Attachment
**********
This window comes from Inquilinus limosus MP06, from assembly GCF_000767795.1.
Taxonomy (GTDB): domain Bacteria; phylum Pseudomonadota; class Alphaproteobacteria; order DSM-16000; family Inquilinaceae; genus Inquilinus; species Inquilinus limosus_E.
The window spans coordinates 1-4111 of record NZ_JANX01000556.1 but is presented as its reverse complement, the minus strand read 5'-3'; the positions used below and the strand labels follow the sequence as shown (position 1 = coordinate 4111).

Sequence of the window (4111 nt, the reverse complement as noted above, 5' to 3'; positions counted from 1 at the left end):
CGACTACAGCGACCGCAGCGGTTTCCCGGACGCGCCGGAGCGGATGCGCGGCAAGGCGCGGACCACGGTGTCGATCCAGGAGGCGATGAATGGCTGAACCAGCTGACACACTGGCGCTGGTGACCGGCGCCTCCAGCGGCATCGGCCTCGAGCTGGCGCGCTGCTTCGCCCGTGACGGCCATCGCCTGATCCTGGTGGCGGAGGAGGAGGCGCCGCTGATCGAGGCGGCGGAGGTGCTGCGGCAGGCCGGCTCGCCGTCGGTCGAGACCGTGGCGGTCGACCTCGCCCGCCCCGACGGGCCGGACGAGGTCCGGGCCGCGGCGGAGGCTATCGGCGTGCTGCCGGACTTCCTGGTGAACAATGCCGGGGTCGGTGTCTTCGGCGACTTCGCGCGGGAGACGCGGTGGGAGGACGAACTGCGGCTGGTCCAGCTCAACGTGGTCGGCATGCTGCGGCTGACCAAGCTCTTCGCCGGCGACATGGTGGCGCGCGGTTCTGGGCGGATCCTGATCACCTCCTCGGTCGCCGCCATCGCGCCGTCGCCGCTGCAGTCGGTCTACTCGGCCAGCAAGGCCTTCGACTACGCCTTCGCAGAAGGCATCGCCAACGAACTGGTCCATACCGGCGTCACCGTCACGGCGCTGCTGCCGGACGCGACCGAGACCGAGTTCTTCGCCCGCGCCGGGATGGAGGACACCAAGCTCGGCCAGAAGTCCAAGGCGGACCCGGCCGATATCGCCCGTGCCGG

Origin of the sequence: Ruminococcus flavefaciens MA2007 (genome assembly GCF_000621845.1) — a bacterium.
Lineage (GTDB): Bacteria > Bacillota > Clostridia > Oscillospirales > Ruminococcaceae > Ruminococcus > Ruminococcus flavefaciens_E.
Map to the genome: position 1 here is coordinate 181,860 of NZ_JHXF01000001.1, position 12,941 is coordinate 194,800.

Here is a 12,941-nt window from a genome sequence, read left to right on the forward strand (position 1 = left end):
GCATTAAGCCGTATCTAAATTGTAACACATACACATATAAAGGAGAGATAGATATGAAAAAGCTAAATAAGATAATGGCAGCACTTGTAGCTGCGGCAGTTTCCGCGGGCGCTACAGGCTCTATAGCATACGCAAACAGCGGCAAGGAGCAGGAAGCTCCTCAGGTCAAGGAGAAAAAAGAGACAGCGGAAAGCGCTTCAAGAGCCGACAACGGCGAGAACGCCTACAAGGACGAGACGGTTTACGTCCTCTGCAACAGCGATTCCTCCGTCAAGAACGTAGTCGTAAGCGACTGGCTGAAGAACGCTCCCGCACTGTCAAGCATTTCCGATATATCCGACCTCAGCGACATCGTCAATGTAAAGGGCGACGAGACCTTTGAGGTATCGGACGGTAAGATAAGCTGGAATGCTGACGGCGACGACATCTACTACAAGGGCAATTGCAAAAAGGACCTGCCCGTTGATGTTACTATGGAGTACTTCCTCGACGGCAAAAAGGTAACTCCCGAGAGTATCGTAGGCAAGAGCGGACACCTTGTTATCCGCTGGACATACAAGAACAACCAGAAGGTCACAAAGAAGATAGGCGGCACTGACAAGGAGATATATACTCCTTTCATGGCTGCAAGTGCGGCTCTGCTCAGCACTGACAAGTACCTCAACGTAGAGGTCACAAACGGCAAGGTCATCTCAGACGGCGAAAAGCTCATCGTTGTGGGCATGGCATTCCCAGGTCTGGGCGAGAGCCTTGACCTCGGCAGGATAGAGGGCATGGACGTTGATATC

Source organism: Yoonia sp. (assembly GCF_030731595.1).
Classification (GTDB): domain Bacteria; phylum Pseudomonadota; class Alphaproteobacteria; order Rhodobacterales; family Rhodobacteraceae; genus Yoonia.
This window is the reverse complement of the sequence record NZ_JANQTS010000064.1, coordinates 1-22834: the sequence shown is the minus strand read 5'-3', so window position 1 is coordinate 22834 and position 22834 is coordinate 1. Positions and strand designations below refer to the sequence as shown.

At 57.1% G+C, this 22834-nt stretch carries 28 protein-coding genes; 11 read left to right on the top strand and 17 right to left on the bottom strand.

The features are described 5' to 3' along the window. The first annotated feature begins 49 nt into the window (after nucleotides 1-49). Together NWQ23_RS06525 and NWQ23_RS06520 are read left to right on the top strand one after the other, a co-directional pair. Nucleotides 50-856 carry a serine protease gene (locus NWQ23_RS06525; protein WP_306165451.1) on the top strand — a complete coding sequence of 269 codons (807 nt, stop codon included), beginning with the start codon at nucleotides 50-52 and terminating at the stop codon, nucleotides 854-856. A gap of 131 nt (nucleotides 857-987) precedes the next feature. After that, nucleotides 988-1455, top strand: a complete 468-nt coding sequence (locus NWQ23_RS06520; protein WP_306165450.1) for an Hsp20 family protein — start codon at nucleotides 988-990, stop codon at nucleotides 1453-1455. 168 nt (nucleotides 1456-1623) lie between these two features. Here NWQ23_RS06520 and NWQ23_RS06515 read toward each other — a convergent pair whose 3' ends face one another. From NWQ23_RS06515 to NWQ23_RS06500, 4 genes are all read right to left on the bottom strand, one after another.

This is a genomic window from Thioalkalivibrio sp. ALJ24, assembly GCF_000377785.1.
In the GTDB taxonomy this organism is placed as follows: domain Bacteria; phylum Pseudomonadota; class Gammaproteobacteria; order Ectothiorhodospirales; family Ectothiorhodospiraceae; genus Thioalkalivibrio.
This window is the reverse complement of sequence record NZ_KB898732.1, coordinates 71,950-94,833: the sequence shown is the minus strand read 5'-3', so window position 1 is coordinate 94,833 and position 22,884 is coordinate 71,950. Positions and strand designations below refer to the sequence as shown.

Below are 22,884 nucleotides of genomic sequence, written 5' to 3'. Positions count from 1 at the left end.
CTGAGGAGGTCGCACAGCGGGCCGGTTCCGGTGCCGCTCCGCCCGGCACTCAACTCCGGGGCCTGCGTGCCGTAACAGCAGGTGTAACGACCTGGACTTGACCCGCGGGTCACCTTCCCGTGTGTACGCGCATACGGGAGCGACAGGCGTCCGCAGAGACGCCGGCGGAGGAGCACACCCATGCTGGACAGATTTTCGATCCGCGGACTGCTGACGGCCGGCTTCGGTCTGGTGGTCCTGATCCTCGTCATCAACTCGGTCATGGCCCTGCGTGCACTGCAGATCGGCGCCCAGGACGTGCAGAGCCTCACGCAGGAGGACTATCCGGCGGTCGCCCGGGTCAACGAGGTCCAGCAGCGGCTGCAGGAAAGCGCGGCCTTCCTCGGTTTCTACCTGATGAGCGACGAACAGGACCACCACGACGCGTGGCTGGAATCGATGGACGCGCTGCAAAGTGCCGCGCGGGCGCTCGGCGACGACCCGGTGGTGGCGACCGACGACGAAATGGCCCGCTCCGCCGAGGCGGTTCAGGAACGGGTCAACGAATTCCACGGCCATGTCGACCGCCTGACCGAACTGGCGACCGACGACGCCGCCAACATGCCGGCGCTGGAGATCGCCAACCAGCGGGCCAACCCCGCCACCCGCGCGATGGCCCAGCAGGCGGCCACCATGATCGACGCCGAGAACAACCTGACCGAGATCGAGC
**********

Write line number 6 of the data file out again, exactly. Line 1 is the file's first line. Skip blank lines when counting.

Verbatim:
Origin of the sequence: Ruminococcus flavefaciens MA2007 (genome assembly GCF_000621845.1) — a bacterium.